Friday, 9 November 2012

What the hell happened to World War Z!

I must confess the very first thing I thought after watching the trailer was.....where's my bloody Zombie Zatoichi! I'll come back to that in a moment. First - to the trailer itself.

Admittedly it starts off on an ominous note, with Brad Pitt and his young family swept up in an epidemic that quickly consumes Philadelphia (which is in actual fact a disguised Glasgow I believe). The decision has also been taken to depict these zombies as a monolithic sea of the undead, infecting and devouring all in their path. These zombies do not just run, they consume cities.

For the most part this appears to be a decision taken to thrill audiences with a new horror spectacle and it might well prove to be popular.

However, as an adaptation of the novel it is problematic. The title itself is intended to rhyme with 'World War Three' and Brooks has described how he was inspired by The Good War, which featured interviews and recollections of those involved in the Second World War. As such World War Z presented a series of short vignettes set during different periods of a global pandemic. Some characters are revisited by the interviewer, allowing the reader to track their survival. In essence that is what the book is about, survival in the face of global collapse. The notion of the zombie allows Brooks to turn the world upside down, even introduce stories from a host of different genres within the one book. I mentioned Zatoichi above - one plot set in Japan has a blind man become an adept zombie slayer. I love it, as it is such a cheeky reference, but also quite an interesting idea in itself.

This trailer implies that the movie will follow the efforts of Brad Pitt's character to initially get his family to safety and then undergo his own mission, whatever that might be. This is hugely disappointing as it lacks the larger scope of the novel and the quiet tragedy of survivors around the world enduring over a number of years. What has happened here is a failure of resolve. The fascinating notion of an oral history of a zombie epidemic reduced to an action thriller for ADD-debilitated audience members. This could have been a mixture of faked zombie footage with a host of talking heads. Reds, but with zombies.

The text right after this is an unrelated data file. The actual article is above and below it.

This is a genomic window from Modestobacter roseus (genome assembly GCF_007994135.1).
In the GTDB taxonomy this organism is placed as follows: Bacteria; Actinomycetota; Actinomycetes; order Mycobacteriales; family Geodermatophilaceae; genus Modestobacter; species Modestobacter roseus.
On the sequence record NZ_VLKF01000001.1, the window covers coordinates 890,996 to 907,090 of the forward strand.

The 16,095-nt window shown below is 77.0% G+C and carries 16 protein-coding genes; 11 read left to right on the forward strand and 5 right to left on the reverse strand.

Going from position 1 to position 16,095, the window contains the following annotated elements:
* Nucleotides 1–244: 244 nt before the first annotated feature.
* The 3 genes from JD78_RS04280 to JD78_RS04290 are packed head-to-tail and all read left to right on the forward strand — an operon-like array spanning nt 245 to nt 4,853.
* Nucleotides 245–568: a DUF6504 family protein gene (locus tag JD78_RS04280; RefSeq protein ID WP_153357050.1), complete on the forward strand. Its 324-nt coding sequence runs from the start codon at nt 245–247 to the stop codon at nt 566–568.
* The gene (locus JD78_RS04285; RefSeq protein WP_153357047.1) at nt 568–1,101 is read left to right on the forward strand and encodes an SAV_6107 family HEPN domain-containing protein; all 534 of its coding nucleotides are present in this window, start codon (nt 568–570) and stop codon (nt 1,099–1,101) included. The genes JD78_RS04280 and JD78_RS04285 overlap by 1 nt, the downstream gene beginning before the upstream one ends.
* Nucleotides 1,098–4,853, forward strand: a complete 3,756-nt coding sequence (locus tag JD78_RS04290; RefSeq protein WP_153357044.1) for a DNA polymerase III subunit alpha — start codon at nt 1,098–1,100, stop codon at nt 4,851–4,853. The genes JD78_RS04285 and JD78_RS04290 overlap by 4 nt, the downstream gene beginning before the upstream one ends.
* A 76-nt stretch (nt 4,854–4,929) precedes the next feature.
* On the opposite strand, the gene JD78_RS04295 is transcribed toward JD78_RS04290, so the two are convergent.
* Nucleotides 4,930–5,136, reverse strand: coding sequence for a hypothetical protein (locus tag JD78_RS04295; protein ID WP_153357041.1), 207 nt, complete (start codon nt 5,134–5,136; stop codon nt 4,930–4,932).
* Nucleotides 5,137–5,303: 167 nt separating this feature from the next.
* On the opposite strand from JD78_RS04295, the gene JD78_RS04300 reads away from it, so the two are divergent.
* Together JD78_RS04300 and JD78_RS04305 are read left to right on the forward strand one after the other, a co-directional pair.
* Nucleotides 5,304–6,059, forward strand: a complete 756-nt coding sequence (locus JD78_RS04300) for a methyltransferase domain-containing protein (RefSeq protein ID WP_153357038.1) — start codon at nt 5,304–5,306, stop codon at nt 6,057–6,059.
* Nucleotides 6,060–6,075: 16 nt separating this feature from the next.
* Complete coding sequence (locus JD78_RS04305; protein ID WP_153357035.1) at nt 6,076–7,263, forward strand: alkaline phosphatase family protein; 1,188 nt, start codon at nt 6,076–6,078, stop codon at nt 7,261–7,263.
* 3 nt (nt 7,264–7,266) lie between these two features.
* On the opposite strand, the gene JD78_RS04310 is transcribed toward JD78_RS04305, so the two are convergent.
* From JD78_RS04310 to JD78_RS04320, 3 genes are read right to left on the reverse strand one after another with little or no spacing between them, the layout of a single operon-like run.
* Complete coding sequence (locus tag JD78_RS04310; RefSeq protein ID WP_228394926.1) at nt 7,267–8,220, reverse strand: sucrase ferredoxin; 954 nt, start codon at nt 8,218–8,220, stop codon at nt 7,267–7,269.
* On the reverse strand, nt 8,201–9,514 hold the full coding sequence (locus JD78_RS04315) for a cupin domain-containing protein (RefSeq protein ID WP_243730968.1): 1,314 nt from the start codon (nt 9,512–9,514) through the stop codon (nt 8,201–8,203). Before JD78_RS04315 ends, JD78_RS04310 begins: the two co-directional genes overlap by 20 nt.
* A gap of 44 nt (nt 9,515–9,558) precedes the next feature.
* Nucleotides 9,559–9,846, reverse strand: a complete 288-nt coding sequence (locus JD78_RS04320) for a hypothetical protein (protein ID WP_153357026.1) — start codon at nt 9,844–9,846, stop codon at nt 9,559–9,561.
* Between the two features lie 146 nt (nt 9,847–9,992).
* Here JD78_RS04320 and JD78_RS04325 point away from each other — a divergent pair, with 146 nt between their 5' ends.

Ah well. We still have Henry Rollins' narration. I will treat that as the proper adaptation.


  1. While I admit that it would be a challenge to adapt "World War Z" into an actual in a way that would have the same impact as the book, I really expected better than this.

  2. Cheers Calen. I agree that I can understand the concern about adapting the material of the book to a linear narrative cinema audiences would understand. Unfortunately the approach that has been taken is a little too dependent on Robert McKee.

    Yes no doubt it helps to have a protagonist viewers can relate to, but by replacing the individual perspectives of the characters from the book with producer/star Brad Pitt we lose the span of Brooks' novel. We lose the theme of survivors all around the world trying to confront the problems of the zombie epidemic each in their own way and how they felt about seeing their loved ones die - which was one of the main appeals of the book for me.

    Yes Pitt will do a bit of globetrotting, but changing the perspective of the story from passive yet still traumatised testimonials of survivors to an active adventure discards the tragedy of the book.

  3. If this is the movie they wanted to make, then they shouldn't have used World War Z as the title. It's obvious now that it's merely a cash grab. They are trying to cash in on the popularity of the book with a generic disaster movie. The book deserves better.

  4. Thanks for stopping by Harpy Lady. It does feel as if the very thing that made the book so appealing - the emotionally draining reports on the experiences of survivors - has been removed, which begs the question why adapt the project at all if one is not going to treat of the book's key strengths?

  5. What I personally loved the most about the book was the global scope of it and the cause and effect and chain reactions.

    I loved that the population of North Korea was just gone, having taken refuge underground.

    I loved the renegade submarine. I loved the variety of it all.

    And I'm so disappointed in not recognizing any of that in that horrible looking trailer.

  6. Hullo Daniel. Yes I did get a flash of recognition in the trailer when we briefly saw a military flotilla, but I suspect that storyline will be truncated to a 'my family is in danger' action sequence which starts with the reveal that the zombies can float through the sea.


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